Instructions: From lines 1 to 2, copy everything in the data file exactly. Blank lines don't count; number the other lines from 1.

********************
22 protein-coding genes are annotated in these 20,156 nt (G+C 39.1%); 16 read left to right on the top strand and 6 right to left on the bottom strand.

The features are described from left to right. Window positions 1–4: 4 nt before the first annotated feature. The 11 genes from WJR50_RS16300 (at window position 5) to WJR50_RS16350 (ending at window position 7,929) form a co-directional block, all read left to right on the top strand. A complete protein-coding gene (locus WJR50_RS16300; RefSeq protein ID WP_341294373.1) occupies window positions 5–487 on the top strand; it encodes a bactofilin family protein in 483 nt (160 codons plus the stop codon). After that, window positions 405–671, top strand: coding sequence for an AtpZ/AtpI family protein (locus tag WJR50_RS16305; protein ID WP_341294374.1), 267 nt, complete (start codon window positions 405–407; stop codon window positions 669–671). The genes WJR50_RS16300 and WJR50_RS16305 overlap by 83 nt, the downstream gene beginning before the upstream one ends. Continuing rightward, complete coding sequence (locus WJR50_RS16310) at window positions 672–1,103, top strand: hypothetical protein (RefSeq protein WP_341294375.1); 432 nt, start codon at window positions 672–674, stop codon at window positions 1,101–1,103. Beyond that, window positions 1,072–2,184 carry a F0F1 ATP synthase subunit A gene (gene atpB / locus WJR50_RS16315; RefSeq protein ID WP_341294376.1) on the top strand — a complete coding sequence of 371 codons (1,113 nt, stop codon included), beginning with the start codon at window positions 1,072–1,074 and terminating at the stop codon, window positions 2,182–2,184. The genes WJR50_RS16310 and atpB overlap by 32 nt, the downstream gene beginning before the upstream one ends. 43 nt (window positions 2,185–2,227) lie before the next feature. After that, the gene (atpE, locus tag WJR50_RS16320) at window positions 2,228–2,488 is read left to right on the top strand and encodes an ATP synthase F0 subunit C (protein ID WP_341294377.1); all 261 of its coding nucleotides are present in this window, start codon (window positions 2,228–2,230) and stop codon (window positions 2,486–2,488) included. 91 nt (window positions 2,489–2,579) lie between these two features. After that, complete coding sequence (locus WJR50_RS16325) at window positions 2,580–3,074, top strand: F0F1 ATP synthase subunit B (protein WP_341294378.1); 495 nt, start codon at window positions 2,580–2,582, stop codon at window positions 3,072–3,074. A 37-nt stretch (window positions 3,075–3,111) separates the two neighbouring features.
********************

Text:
22 protein-coding genes are annotated in these 20,156 nt (G+C 39.1%); 16 read left to right on the top strand and 6 right to left on the bottom strand.

The features are described from left to right. Window positions 1–4: 4 nt before the first annotated feature. The 11 genes from WJR50_RS16300 (at window position 5) to WJR50_RS16350 (ending at window position 7,929) form a co-directional block, all read left to right on the top strand. A complete protein-coding gene (locus WJR50_RS16300; RefSeq protein ID WP_341294373.1) occupies window positions 5–487 on the top strand; it encodes a bactofilin family protein in 483 nt (160 codons plus the stop codon). After that, window positions 405–671, top strand: coding sequence for an AtpZ/AtpI family protein (locus tag WJR50_RS16305; protein ID WP_341294374.1), 267 nt, complete (start codon window positions 405–407; stop codon window positions 669–671). The genes WJR50_RS16300 and WJR50_RS16305 overlap by 83 nt, the downstream gene beginning before the upstream one ends. Continuing rightward, complete coding sequence (locus WJR50_RS16310) at window positions 672–1,103, top strand: hypothetical protein (RefSeq protein WP_341294375.1); 432 nt, start codon at window positions 672–674, stop codon at window positions 1,101–1,103. Beyond that, window positions 1,072–2,184 carry a F0F1 ATP synthase subunit A gene (gene atpB / locus WJR50_RS16315; RefSeq protein ID WP_341294376.1) on the top strand — a complete coding sequence of 371 codons (1,113 nt, stop codon included), beginning with the start codon at window positions 1,072–1,074 and terminating at the stop codon, window positions 2,182–2,184. The genes WJR50_RS16310 and atpB overlap by 32 nt, the downstream gene beginning before the upstream one ends. 43 nt (window positions 2,185–2,227) lie before the next feature. After that, the gene (atpE, locus tag WJR50_RS16320) at window positions 2,228–2,488 is read left to right on the top strand and encodes an ATP synthase F0 subunit C (protein ID WP_341294377.1); all 261 of its coding nucleotides are present in this window, start codon (window positions 2,228–2,230) and stop codon (window positions 2,486–2,488) included. 91 nt (window positions 2,489–2,579) lie between these two features. After that, complete coding sequence (locus WJR50_RS16325) at window positions 2,580–3,074, top strand: F0F1 ATP synthase subunit B (protein WP_341294378.1); 495 nt, start codon at window positions 2,580–2,582, stop codon at window positions 3,072–3,074. A 37-nt stretch (window positions 3,075–3,111) separates the two neighbouring features.